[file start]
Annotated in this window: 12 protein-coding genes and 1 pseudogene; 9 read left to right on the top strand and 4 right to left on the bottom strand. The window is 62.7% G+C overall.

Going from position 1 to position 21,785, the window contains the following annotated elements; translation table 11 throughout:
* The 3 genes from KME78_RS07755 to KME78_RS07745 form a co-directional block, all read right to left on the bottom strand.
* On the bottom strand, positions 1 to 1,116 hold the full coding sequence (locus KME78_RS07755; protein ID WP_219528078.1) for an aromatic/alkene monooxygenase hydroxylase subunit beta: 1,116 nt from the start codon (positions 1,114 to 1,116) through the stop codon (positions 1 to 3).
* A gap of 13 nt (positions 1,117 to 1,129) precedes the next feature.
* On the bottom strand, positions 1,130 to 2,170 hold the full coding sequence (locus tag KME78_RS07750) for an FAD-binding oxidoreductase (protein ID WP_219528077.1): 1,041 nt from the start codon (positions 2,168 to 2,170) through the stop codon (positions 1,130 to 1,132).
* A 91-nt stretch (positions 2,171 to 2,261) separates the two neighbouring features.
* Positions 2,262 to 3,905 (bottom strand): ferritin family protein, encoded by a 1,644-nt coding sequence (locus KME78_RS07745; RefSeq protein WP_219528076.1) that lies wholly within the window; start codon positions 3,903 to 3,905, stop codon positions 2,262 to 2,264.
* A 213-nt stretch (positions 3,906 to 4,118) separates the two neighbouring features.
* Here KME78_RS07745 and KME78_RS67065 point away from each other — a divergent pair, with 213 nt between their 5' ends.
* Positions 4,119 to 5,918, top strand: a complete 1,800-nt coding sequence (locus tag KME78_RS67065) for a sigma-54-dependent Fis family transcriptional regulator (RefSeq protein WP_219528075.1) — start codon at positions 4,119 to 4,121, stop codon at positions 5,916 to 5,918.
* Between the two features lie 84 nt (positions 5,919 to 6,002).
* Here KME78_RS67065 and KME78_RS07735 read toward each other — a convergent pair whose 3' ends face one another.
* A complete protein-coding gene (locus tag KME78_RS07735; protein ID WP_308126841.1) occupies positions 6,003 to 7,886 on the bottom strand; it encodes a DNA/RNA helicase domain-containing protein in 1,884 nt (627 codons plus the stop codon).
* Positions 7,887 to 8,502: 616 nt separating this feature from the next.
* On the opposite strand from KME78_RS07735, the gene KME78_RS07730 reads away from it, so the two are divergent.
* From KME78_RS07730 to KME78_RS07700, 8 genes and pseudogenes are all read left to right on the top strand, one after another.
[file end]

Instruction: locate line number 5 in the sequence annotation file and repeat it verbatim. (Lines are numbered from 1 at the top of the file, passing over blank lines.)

* A gap of 13 nt (positions 1,117 to 1,129) precedes the next feature.